Georgia Jews: Vote Republican

If you’re an undecided Jewish voter in Georgia, vote for Loeffler and Perdue (ajc.com).

It’s rare to vote for U.S. Senate races knowing who holds the other 98 seats, but that’s where Georgians find themselves facing down a run-off election. And fellow Jews, if you’re still undecided, it’s time to vote strategically.

With Joe Biden heading to the White House and Democrats narrowly controlling the House, a Republican-controlled Senate is the country’s best chance to rein in the Democratic Party’s illiberal fringe. A Republican-leaning Senate would fortify liberals in intra-party debates and push national policies toward the political center.

This tilt away from leftists matters. Getting the country back to the center is important for many reasons. But it is especially important for Jews, for reasons that the Senate runoff has itself made clear.

This year’s Georgia Senate races have been notably ugly from a Jewish point of view. Antisemitism first became an issue in July, when Democratic nominee Jon Ossoff (rightly) called out a Perdue campaign digital ad that enlarged his nose.

“Sitting U.S. Senator David Perdue’s digital attack ad distorted my face to enlarge and extend my nose,” Ossoff tweeted. “I’m Jewish. This is the oldest, most obvious, least original anti-Semitic trope in history.”

Perdue’s campaign reacted promptly, citing a vendor error, pulling the ad, and announcing a “change to a new digital fundraising company.”

Meanwhile, Republican incumbent Senator Kelly Loeffler has dealt with her own extremist controversy. A recent photo showing Loeffler with white supremacist Chester Doles went viral, and her campaign was quick to disavow it.

But on the other side of the aisle, there have been problems, too. The Democrats running in the race seem to have lost their way on Israel. Ossoff previously worked for Congressman Hank Johnson, who has repeatedly campaigned with him. Recall that Johnson traveled to West Bank in 2016 on a trip with Miftah, which has been accused in the past of antisemitism and praising Palestinian suicide bombers. After his trip, Johnson described the Israeli settlers in the West Bank as “almost like termites.” And in lieu of an actual apology, Johnson tweeted his “apologies for offense.”

Ossoff appears untroubled by Johnson’s history or that of fellow Democratic Senate candidate Raphael Warnock. Last month, Ossoff stated that “Reverend Warnock is a beloved friend and ally of Georgia’s Jewish community and a friend of Israel.” But Warnock, too, has spoken of Israel in ways that belie claims to friendship.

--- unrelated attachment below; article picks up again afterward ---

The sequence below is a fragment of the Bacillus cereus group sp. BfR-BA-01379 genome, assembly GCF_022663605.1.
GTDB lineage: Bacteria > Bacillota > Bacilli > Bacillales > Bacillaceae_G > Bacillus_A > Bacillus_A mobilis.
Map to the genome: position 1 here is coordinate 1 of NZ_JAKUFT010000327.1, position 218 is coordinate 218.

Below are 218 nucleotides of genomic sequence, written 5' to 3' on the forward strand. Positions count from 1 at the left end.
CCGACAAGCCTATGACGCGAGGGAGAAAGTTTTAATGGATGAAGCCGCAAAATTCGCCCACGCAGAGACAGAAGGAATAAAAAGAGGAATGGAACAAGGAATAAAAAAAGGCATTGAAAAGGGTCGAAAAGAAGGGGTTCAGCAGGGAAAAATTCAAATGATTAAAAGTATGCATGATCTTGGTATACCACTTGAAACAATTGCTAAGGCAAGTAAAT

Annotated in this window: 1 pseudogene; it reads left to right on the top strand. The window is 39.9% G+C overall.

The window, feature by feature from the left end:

In 2015, Warnock characterized Israel as “a land of violence and bloodshed and occupation.” Describing clashes between Israelis and Palestinians in 2018, Rev. Warnock sermonized, “We saw the government of Israel shoot down unarmed Palestinian sisters and brothers like birds of prey.” And in 2019, Warnock signed a statement comparing the West Bank to apartheid South Africa.

And it’s not just Israel. In 2013, Warnock called the Nation of Islam “important” to African Americans and central to keeping Black preachers “honest,” though the NOI’s leadership has been described by the Southern Poverty Law Center as “deeply racist, antisemitic and anti-LGBT.” Its leader, Louis Farrakhan, has compared Jews as “termites.”

Still, Warnock did recently write about the importance of resisting calls to condition aid to Israel, emphasizing that he opposes BDS. But we should wonder: Can we trust what he says? Are these statements more sincere than his past comments on Israel?

Recall that in 2018, Congresswoman Rashida Tlaib ran as a supporter of the two-state solution in her Michigan district’s Democratic primary. Only after she won that primary did she pivot to publicly supporting a one state solution to the conflict in the Middle East. Similarly, when Congresswoman Ilhan Omar ran in 2018, she first called the movement to boycott Israel “not helpful,” only to later announce her support for it after the election.

These two women, along with activist Linda Sarsour — also credibly accused of antisemitism — recently spoke at an event in support of Warnock, who did not disavow their efforts.

Jon Ossoff and Rev. Raphael Warnock are their own men. There’s no definitive proof that they’ll be the next Tlaib and Omar. However, their words and deeds also offer no real reassurance they’d be a reliable bulwark against the leftist wing of their party, which has a very real antisemitism problem.

For the sake of overall political moderation in Washington and Jewish safety in 2021 and beyond, undecided Jewish voters should vote Republican on January 5.

This article appeared in The Forward.

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